Tuesday, November 17, 2009

Inequality: not to worry...

In my search for enlightenment on the nature of income inequality, I have run into some innovative and intriguing slants from those who don't see a big problem.  A new one, which has been approved for general consumption by some libertarian thinkers like Will Wilkinson was penned by Scott Winship.

First his conclusion:
It is not immediately clear what to think about income concentration being confined to the very top.  Would it be worse if income were becoming increasingly concentrated in the top half of the distribution at the expense of the bottom half or if it were becoming increasingly concentrated in Bill and Melinda Gates's household at the expense of everyone else?  Does the answer change depending on whether the "losers" are experiencing strong income growth or not?  On some level, as long as incomes are rising for everyone, it matters little how much more the Gates's income is rising.  They cannot price others out of markets for goods and services by themselves.  On the other hand, if the top fifth of the income distribution is pulling away from the bottom 80 percent, then the consequences for those falling behind could be profound.  The top fifth might be able to sort themselves into the best neighborhoods with the best schools, and they might bid up the cost of higher education to the point where the best schools become unaffordable to most families.

The evidence indicates that patterns of inequality more closely resemble the Gates scenario than the bifurcation scenario.  It is unlikely that the rise in inequality, then, has had much practical impact on the quality of life of middle-income or poor Americans.  The exception would be if rising inequality had spawned competitive spending patterns to maintain relative standing in such a way that families end up worse off as a consequence of trying to keep up with the Joneses.  For now, however, this possibility remains largely untested.

Finally, the magnitude of the increase in inequality and its nature might be of little practical importance even as the level of inequality has deleterious effects.  In other words, what may be relevant is that the top ten percent has received at least a third of all income in every year since 1980, not that it increased from a third to nearly half by 2007.  But if that were the case, it would have different implications for American society, politics, and economics than if growing inequality is a trend to be viewed with alarm.  Indeed, we would be in worse trouble if the levels of inequality prior to the run-up of recent decades were as consequential as the level we have today, for we are unlikely to ever see inequality levels so low in the foreseeable future. [More]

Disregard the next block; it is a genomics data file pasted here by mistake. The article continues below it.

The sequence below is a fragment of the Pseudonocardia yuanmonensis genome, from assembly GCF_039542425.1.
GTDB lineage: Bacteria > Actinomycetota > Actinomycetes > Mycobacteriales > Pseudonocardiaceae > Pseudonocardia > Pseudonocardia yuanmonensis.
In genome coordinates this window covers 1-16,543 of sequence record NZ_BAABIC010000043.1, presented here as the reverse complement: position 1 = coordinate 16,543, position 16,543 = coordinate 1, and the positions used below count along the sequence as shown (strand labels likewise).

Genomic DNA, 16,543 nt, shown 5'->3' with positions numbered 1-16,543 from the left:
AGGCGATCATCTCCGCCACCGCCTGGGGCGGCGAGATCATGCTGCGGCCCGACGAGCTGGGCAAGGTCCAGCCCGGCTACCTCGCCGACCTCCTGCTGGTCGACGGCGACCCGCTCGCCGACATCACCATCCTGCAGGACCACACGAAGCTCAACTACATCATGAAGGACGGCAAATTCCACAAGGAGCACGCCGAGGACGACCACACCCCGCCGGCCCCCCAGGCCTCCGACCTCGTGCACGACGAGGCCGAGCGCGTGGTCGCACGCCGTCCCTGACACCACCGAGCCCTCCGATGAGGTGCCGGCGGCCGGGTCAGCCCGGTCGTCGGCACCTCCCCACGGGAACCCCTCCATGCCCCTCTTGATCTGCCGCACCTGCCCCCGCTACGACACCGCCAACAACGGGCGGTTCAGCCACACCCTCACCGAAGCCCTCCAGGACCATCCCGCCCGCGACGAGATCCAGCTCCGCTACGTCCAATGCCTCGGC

As this graph shows, his assertion (I believe) is that income gains are not being hogged by the upper 10%.  They are mostly going to the upper 1%!  

This is viewed - stay with me here - as better, for the reasons he outlines above. Indeed, the casual acceptance of this lopsided economic outcome gives one pause. As Wilkinson puts it,"And what we know is that almost the entire increase in inequality since the 1980s is attributable to a stupendous rise in incomes at the top of the top of the top of the income distribution.".

Added to the argument that since the cost of living for the poor has risen less than the cost of living for the rich (there's no Walmart for Gucci bags, I guess), these assurances seem to skirt one larger problem for me: How the heck do we grow the economy if the vast majority see no real income growth?

I saw Michael Swanson from Wells Fargo put the formula for GDP up in his presentation at The Elite Producers Conference:

GDP = C + I + G + (X-M)

C = consumer spending (72%)
I = Investment   (~10%)
G = Government (~25%)
(X-M) = Net exports (-3%)

Swanson then pointed out the key to growth in his opinion was to increase "I", investment.  OK, I'll buy that, but it's going to be really hard to move GDP much if you don't increase "C" in my thinking. 10% growth in C produces 7% GDP growth; 10% growth in I gets you 1%.

So if income is almost entirely absorbed into folks who aren't going to consume, but just invest, it will be hard to see much economic growth, simply because of the relative importance of the two factors.  This is my issue with growing income inequality.

As the folks in the dairy industry struggled to find ways to increase demand and prices, it seems stagnant income for most Americans will undo their efforts.  With flat income growth, food sellers have to take sales from housing or clothes, etc. to grow.